‘Twas brillig and the slithy tovesLewis Carroll, The Jabberwocky
Did gyre and gimble in the wabe;
All mimsy were the borogroves,
And the mome raths outgrabe.
Dressage has a jargon all its own. We all want our horses to be ahead of the leg, working over the back, with rear engagement, up in the shoulders, and soft in the bridle, with an elastic connection. We want the horse to be straight, but to flex in the poll, bend around your leg, and to be latitudinally and longitudinally supple. In the beginning, it may as well be written in Na’vi. Through hours and hours in the saddle, each of those terms of art (and many, many others) eventually become associated with feelings, and the feelings are subjective. (What is soft in the bridle to you, may feel like a lot of pressure to me.)
No one has taught these terms to my horses, and they have shown an appalling indifference to reading books on dressage, studying tests, or even watching videos. They’ve joined no social media groups, and frankly, I don’t believe they even discuss it among themselves at the round bale.
To be fair, I have learned precious little horse language. While I can generally tell that the plaintive, wailing whinny from the horse I am riding to its herd members in the barn means something akin to “send reinforcements,” and the impatient nickers before breakfast are, “the service around here gets slower and slower,” I know nothing about the sophisticated communications that go on between them, the little grunts and huffs and tail swishes that represent their essential communications.
All this to say, we have a language barrier.
We have a language barrier at the most basic level, and the horses have made far more progress to overcoming it than I have. My horses know the words, “canter” and “trot” and “walk” and “whoa” and on the longe line, they will execute transitions between these gaits on verbal commands.
In the saddle is a bit of a different story, because my whole body becomes a chorus (or a riot) of voices sending signals to the horse. Every bit of tension that I carry, every stuck aid, every nagging, unanswered cue – they are all streaming information to the horse, potentially loudly and potentially in conflict. In order to communicate with them, the stream must be clear and unambiguous. Think of it this way. If you had twenty televisions on your wall, all on at the same time on different channels, maybe even in different languages, you would have a very hard time discerning any particular message or program. However, if only one program came on at a time, it would be easy for you to understand each message.
When you are riding your horse and asking for a leg yield, but your are busy in the reins and busy in the saddle and your leg is just stuck in a pressure position, your horse probably moves over at first, but when there is no relief, and only continuing noise, maybe he gets tense. Maybe he attempts a different response, like speeding up. There can be no understanding from his perspective that a light, well timed leg aid means move over because it is a chaos of different signals without relief.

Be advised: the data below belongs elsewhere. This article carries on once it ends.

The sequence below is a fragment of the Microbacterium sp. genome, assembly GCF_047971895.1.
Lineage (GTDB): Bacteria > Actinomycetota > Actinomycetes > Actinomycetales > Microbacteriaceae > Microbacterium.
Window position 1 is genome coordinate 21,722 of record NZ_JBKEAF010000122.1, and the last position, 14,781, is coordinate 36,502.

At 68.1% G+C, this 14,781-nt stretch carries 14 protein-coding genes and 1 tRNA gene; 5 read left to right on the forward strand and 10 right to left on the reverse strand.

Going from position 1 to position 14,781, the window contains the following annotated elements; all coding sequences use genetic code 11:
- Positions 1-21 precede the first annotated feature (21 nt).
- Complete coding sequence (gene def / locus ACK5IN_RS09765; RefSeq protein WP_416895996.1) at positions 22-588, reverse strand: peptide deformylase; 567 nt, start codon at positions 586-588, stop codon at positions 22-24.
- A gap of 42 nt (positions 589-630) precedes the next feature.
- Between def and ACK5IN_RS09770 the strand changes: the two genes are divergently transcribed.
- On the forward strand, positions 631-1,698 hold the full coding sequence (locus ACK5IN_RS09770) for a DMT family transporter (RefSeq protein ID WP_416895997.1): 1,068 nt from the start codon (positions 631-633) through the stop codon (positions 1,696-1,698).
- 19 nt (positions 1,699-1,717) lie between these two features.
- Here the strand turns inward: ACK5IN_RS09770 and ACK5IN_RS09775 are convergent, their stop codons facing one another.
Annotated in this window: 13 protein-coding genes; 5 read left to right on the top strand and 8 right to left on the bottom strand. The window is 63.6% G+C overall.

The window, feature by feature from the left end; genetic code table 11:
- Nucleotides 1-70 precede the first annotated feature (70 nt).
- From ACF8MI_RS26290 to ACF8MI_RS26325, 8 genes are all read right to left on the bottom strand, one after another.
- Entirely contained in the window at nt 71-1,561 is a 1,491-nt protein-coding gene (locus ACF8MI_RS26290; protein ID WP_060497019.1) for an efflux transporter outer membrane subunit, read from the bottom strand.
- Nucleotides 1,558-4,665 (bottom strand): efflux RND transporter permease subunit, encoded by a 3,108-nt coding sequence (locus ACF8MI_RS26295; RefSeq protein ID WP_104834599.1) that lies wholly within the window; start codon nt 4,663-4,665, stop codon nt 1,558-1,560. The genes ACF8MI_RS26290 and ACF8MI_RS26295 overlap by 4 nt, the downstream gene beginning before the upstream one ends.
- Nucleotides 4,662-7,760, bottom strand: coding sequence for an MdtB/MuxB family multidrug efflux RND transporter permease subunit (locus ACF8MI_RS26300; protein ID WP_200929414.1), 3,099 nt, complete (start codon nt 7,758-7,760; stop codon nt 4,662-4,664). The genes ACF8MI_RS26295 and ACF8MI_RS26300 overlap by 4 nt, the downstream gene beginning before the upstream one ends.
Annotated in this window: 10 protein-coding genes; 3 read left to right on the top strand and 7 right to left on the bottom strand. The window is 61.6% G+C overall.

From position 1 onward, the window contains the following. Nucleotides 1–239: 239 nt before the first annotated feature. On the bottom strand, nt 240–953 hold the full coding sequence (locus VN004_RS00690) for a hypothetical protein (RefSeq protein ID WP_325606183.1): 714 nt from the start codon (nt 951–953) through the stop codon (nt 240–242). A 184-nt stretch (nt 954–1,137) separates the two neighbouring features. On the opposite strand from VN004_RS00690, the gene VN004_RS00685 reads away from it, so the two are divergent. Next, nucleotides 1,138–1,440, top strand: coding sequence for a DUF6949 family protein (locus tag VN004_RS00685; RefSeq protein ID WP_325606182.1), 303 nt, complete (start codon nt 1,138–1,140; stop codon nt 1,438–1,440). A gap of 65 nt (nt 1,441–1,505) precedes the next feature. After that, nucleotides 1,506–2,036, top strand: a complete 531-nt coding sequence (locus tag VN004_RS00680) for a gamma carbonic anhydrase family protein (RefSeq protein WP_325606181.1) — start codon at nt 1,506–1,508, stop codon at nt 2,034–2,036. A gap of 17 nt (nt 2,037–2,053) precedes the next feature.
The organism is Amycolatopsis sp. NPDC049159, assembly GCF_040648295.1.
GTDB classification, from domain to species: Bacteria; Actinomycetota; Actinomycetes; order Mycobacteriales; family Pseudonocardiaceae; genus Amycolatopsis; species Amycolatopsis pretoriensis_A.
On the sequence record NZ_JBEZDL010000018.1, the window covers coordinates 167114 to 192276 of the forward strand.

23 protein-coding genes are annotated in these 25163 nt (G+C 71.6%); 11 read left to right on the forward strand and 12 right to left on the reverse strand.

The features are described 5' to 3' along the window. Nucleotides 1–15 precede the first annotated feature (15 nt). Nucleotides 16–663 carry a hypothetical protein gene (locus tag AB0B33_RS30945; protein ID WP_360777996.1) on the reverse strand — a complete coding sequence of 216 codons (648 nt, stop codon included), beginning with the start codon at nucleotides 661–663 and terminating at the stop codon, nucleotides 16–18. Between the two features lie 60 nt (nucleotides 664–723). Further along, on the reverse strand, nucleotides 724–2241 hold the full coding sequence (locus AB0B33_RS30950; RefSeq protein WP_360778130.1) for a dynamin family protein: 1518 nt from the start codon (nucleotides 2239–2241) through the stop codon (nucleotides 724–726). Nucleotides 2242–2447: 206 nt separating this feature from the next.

I am working without a trainer right now, and riding outside; I do not have mirrors to check myself or a pair of eyes on me providing guidance. To help me, my husband has been taking a lot of video of me riding (and then patiently nodding or commenting as I evaluate the videos, frame by frame, and comment on my many mistakes).
My most pressing current issue is maintaining a consistent connection. This is very important because without a good connection, there is a serious disruption in the line of communication. There are too many moments where I allow a bubble in the reins. I am working hard on this now and watching lots of videos about it on dressagetrainingonline.com (which I recommend, by the way). I am happy to say I have made a bit of progress, even though there is still a lot of room for improvement.
Overcoming the language barrier is essential, because when your horse is ahead of the leg, working over the back, with rear engagement, up in the shoulders, and soft in the bridle, with an elastic connection, straight, but supple in the the poll, bending its back, and latitudinally and longitudinally supple, it is ecstasy. When it all converges at the same time, a moment of euphoria blooms between horse and rider. It lasts only for that moment until it requires nudging, nurturing, coaxing into the next moment and the next and the next, until you have strung together enough lovingly tended, independent moments in succession that you have a great ride. It requires a lot of commitment, a lot of effort, openness, nuance, and a heaping portion of humility. I make more mistakes than magic moments, but sometimes the mistakes are just as much fun, and they are necessary to the journey. The journey itself is the goal, a thousand, a hundred thousand, a million tiny steps with my horses.